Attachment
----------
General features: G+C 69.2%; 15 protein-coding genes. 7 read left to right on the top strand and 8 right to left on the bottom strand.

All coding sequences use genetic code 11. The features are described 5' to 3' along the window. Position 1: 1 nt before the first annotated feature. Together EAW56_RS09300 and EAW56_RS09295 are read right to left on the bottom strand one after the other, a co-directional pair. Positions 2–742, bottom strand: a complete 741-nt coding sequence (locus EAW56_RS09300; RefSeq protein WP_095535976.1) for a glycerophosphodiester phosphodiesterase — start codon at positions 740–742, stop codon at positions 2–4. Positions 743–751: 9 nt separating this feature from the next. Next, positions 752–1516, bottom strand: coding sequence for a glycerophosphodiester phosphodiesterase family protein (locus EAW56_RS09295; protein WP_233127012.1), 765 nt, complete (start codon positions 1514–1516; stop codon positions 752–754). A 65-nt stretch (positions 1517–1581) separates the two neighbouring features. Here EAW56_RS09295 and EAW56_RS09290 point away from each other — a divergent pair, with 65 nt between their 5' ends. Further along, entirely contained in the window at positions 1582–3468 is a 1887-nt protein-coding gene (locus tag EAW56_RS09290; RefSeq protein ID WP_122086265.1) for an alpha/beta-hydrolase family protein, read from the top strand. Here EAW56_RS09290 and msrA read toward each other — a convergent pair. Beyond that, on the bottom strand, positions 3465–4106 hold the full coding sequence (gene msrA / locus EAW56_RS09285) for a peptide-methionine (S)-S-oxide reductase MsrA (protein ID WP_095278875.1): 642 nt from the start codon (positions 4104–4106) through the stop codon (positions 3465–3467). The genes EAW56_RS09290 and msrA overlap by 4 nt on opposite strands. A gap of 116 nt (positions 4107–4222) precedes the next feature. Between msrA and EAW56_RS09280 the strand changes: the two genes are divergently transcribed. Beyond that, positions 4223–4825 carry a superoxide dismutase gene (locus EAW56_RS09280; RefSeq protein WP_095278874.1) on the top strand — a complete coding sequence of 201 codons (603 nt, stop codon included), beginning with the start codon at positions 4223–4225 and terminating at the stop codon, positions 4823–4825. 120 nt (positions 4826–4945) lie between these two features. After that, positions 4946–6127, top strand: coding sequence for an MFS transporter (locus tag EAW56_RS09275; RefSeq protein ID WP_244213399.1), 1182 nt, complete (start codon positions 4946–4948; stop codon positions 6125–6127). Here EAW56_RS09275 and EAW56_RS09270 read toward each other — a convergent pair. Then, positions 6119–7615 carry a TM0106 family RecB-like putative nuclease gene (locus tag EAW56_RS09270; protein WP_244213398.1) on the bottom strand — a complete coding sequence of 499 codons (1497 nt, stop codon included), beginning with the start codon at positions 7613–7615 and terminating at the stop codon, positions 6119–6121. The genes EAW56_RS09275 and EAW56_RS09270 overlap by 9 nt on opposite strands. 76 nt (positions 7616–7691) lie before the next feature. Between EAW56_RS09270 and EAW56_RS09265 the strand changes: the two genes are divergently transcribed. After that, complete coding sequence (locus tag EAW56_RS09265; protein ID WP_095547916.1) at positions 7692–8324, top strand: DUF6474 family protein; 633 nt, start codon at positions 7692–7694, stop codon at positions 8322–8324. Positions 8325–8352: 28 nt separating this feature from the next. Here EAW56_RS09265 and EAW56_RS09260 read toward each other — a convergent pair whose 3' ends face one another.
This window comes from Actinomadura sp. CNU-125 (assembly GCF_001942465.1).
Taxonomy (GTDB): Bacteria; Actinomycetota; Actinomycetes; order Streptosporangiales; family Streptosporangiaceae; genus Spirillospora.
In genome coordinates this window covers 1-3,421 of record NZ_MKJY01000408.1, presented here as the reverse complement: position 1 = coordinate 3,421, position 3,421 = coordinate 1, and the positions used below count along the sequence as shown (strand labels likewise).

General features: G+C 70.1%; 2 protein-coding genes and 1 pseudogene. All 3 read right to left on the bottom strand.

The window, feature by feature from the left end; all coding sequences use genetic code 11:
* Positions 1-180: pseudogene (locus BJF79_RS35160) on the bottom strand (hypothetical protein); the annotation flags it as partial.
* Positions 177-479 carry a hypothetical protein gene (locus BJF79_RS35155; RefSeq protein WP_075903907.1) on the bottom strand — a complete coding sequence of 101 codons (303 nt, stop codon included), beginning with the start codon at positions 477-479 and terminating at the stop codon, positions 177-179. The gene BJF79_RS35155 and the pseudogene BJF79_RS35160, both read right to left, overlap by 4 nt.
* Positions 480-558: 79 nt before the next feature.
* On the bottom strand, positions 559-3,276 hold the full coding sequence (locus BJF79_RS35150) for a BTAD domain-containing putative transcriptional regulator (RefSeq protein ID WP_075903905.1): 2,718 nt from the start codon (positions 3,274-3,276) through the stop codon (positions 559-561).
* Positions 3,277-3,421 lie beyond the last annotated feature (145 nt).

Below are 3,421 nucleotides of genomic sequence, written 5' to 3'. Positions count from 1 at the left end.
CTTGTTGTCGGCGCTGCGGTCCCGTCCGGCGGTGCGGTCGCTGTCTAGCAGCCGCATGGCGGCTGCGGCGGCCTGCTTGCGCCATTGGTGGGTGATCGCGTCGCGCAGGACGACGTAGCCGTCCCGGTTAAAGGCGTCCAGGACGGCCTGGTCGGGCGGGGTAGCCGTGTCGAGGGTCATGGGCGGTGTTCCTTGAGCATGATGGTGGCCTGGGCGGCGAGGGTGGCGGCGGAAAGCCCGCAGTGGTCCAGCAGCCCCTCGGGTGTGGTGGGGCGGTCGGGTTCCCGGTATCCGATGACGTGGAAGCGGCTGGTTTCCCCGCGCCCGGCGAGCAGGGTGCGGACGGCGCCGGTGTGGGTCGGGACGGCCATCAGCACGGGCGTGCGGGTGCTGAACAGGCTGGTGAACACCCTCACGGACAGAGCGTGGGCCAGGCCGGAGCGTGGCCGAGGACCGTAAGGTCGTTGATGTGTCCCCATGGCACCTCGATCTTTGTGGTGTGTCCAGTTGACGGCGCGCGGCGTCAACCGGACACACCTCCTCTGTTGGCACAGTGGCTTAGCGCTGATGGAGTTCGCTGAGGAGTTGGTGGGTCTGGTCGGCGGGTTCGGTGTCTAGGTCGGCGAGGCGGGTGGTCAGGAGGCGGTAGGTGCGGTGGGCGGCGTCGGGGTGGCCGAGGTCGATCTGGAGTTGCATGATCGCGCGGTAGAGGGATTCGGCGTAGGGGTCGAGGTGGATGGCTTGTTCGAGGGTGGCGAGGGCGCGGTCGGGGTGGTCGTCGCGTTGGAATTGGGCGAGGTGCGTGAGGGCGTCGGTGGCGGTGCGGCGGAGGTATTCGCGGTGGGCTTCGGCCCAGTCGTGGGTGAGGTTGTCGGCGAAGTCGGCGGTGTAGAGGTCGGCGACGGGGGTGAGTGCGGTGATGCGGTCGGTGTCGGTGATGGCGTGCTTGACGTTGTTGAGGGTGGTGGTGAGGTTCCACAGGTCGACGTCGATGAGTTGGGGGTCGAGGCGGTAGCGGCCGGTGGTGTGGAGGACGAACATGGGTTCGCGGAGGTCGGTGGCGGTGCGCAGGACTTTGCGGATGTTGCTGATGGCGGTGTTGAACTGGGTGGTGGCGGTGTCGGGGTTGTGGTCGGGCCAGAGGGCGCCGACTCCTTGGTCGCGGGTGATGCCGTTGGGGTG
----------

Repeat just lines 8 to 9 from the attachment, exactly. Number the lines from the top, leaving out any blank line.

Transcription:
* Positions 1-180: pseudogene (locus BJF79_RS35160) on the bottom strand (hypothetical protein); the annotation flags it as partial.
* Positions 177-479 carry a hypothetical protein gene (locus BJF79_RS35155; RefSeq protein WP_075903907.1) on the bottom strand — a complete coding sequence of 101 codons (303 nt, stop codon included), beginning with the start codon at positions 477-479 and terminating at the stop codon, positions 177-179. The gene BJF79_RS35155 and the pseudogene BJF79_RS35160, both read right to left, overlap by 4 nt.